Directional test in the test box with -22 degree mic port placement

Figure 12 Directional test in the test box with -22 degree mic port placement.


Based on the information contained in this course, we should be able to conclude the following.  First, it appears clear that directional microphones remain the most effective approach to improving SNR on head-worn hearing instrument devices today.  Through the use of remote microphones that are also intended to improve the SNR, a directional microphone advantage can also be measured with the technology demonstrated in this course. 

Second, through the use of Audioscan’s unique real-time two-input signal measurement capability, a clinician can capture a great deal of useful information about the functionality of a directional microphone hearing instrument. This information includes verifying that the directional microphone is working, verifying the activation of automatic features like adaptive directionality, along with the presence of level dependency and/or SNR dependency on the directional result. In addition, the system allows one to accurately and efficiently verify directional microphone effects across the frequency spectrum as opposed to a single pure-tone frequency,  verify the directional microphone effects in a multiple-input environment (which is helpful for testing signal in noise advantages), and verify directional microphone effects while compression is still on.  This is not something that can be easily done with any other test procedure. 

Third, because of careful and controlled hearing aid orientation and input signal conditions, the test box directional test is both a very stable and very robust clinical measurement of directional microphone capability. 

Fourth, this robust clinical measurement can also be done on-ear using a probe microphone rather than a coupler microphone.  However, one must recognize the impact of unique on-ear considerations such as venting and hearing aid mic port orientation which can influence the results when compared to test box measures.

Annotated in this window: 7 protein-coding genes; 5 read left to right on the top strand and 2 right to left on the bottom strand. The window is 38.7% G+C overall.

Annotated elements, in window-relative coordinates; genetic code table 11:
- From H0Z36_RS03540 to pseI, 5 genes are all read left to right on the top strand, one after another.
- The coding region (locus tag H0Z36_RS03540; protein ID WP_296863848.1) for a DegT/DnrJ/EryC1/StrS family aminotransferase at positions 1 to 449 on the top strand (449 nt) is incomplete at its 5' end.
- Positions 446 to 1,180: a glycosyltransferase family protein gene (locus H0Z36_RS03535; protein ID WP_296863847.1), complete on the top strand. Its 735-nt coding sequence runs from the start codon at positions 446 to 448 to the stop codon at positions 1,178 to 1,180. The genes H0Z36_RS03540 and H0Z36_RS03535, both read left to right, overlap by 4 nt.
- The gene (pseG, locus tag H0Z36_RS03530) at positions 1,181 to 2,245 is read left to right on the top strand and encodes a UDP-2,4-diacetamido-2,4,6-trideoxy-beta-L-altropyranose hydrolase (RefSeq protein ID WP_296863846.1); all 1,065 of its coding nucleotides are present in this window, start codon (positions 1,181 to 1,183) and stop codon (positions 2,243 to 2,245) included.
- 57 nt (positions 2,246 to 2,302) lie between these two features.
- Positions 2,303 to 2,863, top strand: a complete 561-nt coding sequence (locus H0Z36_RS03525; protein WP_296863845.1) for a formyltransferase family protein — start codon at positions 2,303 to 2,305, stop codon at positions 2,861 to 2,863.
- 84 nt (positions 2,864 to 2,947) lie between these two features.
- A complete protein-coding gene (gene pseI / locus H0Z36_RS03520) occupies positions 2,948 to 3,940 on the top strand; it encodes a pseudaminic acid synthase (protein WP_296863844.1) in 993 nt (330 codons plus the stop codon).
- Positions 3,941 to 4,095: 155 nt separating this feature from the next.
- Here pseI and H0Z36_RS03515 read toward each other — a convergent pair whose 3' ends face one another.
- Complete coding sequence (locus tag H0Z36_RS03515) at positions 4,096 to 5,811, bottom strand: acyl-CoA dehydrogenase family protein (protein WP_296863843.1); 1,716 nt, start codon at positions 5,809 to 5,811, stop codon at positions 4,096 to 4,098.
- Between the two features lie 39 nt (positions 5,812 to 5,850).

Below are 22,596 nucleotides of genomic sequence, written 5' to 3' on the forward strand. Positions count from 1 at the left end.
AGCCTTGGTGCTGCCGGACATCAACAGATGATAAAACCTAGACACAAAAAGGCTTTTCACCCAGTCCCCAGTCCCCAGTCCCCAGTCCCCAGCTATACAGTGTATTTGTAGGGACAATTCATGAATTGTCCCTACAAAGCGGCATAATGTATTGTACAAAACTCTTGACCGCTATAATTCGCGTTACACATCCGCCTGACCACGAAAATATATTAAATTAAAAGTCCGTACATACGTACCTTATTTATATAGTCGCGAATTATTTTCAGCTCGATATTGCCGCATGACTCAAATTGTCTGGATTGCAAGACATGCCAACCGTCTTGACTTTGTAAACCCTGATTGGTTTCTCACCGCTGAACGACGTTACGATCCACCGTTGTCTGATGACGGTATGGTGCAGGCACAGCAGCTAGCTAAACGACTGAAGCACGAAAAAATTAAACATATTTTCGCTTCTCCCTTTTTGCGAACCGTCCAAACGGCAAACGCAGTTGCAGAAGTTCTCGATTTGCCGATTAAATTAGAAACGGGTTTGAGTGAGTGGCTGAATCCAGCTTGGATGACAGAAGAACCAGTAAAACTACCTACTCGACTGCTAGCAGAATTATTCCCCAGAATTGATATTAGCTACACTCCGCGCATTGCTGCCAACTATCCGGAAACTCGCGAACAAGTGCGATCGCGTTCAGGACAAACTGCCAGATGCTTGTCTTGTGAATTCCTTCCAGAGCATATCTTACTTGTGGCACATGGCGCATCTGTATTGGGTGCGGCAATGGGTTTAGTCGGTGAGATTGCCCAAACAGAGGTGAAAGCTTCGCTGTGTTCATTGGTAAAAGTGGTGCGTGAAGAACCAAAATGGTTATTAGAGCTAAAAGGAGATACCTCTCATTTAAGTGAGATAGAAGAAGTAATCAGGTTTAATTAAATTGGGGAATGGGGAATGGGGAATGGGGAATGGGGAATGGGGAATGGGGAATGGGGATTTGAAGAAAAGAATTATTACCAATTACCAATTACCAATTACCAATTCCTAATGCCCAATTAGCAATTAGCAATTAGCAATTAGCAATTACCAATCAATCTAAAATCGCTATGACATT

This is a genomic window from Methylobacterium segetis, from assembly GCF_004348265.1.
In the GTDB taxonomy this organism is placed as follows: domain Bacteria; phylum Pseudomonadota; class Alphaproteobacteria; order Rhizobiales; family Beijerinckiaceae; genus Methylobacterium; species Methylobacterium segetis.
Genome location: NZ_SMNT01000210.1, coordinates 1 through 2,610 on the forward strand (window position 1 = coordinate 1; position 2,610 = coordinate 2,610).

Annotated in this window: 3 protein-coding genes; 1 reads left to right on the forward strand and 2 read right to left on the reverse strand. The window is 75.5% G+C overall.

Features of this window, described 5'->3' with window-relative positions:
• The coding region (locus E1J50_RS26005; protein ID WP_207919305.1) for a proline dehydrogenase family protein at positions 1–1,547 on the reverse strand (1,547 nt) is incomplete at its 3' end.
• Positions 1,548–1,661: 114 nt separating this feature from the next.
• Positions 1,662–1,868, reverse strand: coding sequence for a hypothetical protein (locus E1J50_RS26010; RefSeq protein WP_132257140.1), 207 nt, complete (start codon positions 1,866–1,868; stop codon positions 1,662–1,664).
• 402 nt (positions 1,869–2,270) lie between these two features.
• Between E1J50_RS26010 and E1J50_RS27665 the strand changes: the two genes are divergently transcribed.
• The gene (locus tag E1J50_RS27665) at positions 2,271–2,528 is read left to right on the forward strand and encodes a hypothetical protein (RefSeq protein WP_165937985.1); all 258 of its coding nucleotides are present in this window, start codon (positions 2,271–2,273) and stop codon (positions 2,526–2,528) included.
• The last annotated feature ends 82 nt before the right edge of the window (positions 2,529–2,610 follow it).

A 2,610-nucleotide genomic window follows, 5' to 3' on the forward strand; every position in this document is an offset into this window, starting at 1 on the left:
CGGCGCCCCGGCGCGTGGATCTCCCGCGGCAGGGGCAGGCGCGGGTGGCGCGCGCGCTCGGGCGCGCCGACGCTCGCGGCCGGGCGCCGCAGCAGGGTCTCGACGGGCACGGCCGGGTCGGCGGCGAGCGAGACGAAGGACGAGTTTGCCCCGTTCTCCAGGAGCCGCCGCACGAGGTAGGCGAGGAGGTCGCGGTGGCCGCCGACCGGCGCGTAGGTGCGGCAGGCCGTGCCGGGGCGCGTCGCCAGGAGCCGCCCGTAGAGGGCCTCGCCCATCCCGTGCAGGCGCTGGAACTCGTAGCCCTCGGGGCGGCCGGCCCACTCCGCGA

We hope that this directional microphone measurement course has enabled Audioscan equipment owners to utilize their device with greater skill and enthusiasm.  In addition, we hope you will embrace this directional microphone test capability as a tool that can and should be used routinely in enhancing the effectiveness of your fittings.


Dillon, H. (2006, April). Hearing aid technology & the future.  Presentation at the Acoustical Society of American conference.  Honolulu, HI. 

Fabry, D. (2005). Adaptive directional microphone technology and hearing aids: Theoretical and clinical implications. Hearing Review. 

Killion, M.C., Schulien, R., Christensen, L., Fabry, D., & Revit, L. (1998). Real world performance of an ITE directional microphone. Hearing Journal, 51(4), 24-38.

Kochkin, S. (2003). On the issue of value: Hearing aid benefit, price, satisfaction, and brand repurchase rates. Hearing Review, 10(2),12-26.

Lybarger, S.F. & Lybarger, E.H. (2000). A historical overview. In R. Sandlin (Ed.), Textbook of hearing aid amplification: Technical and clinical considerations, 2nd edition. San Diego, California: Singular Thomson Learning.

Ricketts, T. (2000). Directivity quantification in hearing aids: fitting & measurement effects. Ear and Hearing21(1), 45-58.

Cite this Content as:

Smriga, D. (2015, October). The Verifit directional mic test: Evaluating modern directional microphone technologies. AudiologyOnline, Article 15371. Retrieved from


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dave smriga

Dave Smriga, MA

Senior Audiology Consultant

David J. Smriga is the senior audiology consultant for Audioscan, a division of Etymonic Design, Inc., a major manufacturer of hearing instrument verification and fitting equipment.  Mr. Smriga received his master’s degree in audiology from Northern Illinois University in 1976.  During his subsequent career, Mr. Smriga has held positions in both clinical and research audiology at the Health Sciences Center In Winnipeg and the University of Manitoba Medical School, as well as senior management positions in sales, marketing, product management and public relations for some of the industry’s leading hearing instrument manufacturing firms. Mr. Smriga has conducted over 600 lectures in North America and in Europe, and has authored over sixty publications including two chapters in the textbook “Audiology Treatment” third edition.  For the last nineteen years, Mr. Smriga has been Audioscan’s chief lecturer on the use of real-ear measurement technology and audibility-based fitting strategies.